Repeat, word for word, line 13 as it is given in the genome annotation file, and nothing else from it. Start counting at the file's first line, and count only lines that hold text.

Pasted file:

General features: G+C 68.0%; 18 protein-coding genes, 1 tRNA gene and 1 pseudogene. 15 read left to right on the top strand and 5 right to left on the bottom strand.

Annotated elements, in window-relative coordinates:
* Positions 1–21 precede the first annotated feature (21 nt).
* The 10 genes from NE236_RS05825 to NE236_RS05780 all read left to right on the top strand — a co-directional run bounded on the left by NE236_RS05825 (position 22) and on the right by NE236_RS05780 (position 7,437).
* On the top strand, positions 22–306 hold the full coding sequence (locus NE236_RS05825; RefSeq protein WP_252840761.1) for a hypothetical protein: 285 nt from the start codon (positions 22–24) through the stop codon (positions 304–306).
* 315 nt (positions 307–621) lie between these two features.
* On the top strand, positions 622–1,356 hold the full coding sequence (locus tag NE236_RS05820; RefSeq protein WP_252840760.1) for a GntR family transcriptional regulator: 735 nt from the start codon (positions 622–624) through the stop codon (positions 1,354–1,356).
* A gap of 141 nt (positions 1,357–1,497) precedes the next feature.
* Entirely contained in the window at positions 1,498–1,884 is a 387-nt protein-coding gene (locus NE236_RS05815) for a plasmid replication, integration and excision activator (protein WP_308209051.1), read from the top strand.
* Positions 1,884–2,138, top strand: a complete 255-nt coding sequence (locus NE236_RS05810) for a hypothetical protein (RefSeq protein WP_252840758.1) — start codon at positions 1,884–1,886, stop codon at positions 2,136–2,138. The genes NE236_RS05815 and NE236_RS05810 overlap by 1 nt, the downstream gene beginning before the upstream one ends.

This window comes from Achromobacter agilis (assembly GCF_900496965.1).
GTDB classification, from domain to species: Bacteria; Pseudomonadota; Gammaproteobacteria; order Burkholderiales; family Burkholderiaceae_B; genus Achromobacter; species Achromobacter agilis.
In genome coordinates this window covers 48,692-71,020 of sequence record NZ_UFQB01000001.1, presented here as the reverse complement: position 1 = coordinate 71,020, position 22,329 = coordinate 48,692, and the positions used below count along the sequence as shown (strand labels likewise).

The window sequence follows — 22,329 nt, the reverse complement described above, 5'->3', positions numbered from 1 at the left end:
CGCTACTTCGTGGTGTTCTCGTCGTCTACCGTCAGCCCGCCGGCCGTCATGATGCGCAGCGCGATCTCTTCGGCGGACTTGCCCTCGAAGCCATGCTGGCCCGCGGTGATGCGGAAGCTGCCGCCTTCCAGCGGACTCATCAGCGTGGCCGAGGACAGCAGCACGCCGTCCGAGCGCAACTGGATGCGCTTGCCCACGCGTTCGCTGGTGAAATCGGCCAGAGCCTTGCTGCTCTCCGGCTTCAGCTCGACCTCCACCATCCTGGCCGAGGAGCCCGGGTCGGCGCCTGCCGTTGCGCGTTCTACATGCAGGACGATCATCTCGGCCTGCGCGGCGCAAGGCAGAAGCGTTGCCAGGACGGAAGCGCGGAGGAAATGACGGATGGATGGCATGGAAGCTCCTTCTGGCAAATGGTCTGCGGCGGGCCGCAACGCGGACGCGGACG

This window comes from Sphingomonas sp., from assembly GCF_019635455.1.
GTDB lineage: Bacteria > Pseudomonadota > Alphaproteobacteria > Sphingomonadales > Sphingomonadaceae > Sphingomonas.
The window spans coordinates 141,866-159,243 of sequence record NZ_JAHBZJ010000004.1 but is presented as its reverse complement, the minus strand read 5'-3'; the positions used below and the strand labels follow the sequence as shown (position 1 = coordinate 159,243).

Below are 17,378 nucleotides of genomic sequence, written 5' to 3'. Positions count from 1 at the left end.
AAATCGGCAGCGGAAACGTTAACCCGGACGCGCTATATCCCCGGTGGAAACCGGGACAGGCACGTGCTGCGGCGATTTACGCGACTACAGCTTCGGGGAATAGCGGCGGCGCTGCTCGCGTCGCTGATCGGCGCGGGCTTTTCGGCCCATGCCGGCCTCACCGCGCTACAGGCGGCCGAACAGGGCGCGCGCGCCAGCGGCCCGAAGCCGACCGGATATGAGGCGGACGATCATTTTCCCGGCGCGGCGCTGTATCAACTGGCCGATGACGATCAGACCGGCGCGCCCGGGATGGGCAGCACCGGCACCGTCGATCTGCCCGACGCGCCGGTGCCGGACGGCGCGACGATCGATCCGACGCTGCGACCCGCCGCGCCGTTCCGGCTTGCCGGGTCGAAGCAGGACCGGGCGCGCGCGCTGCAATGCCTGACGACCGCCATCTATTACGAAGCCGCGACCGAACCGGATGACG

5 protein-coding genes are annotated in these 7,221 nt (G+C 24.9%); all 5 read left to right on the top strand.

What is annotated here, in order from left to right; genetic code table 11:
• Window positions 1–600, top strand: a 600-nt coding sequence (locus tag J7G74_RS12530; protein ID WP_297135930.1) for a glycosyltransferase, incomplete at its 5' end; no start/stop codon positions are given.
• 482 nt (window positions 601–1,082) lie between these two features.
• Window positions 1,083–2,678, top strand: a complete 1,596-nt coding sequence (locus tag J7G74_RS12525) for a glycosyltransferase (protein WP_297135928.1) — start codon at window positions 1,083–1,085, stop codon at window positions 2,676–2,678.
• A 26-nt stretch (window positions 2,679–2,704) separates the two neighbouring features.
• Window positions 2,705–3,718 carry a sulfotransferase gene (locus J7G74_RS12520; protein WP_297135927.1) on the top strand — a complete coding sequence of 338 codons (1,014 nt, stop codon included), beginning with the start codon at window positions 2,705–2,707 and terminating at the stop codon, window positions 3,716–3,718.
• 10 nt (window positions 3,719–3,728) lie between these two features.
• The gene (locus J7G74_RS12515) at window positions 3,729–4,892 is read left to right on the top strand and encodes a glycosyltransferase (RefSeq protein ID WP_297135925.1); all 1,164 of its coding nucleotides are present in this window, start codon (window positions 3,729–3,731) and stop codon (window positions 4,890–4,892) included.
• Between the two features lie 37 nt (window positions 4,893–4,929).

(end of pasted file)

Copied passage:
In genome coordinates this window covers 48,692-71,020 of sequence record NZ_UFQB01000001.1, presented here as the reverse complement: position 1 = coordinate 71,020, position 22,329 = coordinate 48,692, and the positions used below count along the sequence as shown (strand labels likewise).